Figure 4.

Principle of action of a fixable cell viability assay using amine-reactive dyes (ARDs). The top path represents cells with damaged membrane where the ARD (in blue) can enter into the cytoplasm. The bottom path shows living cells with intact cell membrane in which case the dye cannot pass. The principle is described in Perfetto et al. [45].

3.1 Cell viability mixtures

To evaluate different methods to estimate CV in terms of accuracy and precision, the approach is to generate, both, living and dead cell solutions that were then combined with pre-known CV ratios (PREMIX) 100%/0%, 75%/25%, 50%/50%, 25%/75% and 0%/100%. The preparation of the dead cells for the mixtures was performed based on the method by Gantenbein-Ritter et al. [16], where the non-viable cells were obtained by 1 N HCl treatment. It has been shown that cell nuclei stay intact with this method and, thus, can be detected with all methods under investigation. The cells were detached with 1% trypsin, centrifuged (500 g, 5 min) and then resuspended in PBS. The dying process was achieved by the addition of 1% of 1 N HCl in a PBS solution to the cell suspension followed by 10 min of incubation at room temperature (RT). The cells were then washed and resuspended in PBS. In parallel, living cells were detached, centrifuged (500 g, 5 min) and resuspended in PBS.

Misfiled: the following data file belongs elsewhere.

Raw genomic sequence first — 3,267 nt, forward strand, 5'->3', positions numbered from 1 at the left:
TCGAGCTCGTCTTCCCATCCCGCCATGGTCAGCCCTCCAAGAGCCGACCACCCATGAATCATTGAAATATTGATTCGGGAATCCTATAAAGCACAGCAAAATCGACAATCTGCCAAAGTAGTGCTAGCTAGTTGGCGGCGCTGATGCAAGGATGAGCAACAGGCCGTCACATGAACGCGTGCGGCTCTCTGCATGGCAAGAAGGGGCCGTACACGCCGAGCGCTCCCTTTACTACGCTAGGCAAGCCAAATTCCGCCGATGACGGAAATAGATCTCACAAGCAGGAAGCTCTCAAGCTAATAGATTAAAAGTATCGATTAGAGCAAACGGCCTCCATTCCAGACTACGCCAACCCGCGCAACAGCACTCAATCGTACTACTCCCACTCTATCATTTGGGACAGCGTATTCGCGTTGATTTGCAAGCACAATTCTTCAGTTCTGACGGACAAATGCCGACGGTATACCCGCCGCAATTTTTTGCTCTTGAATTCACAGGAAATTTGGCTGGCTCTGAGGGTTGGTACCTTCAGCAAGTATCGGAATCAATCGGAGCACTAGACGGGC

3.1.1 Amine-reactive dye (ARD) staining

In the following section, we describe how the ARD staining was evaluated for accuracy, and how it was compared to hand counting using TB and cLSM imaging.

3.1.2 Cell staining with ARD

For the comparison of the fixable versus the live cell imaging, the different cell mixtures were stained using the ViaQuant ™ blue fixable dead cell stain kit from GeneCopoeia (GeneCopeia, inc., Rockville, MD, USA). A cell density of 2 × 106 cells/mL for each mixture was used using ACL-derived ligamentocytes (LCs) and the staining protocol of the manufacturer’s instructions was followed. In short, the cell suspension was incubated on ice and protected from light during 30 min in a 1-mL PBS volume where 1 μL of dye was added. The cells were then washed with PBS prior to fixation with 3.7% formaldehyde during 15 min. Finally, the cells were used to prepare the CV ratios as described above for PREMIXes.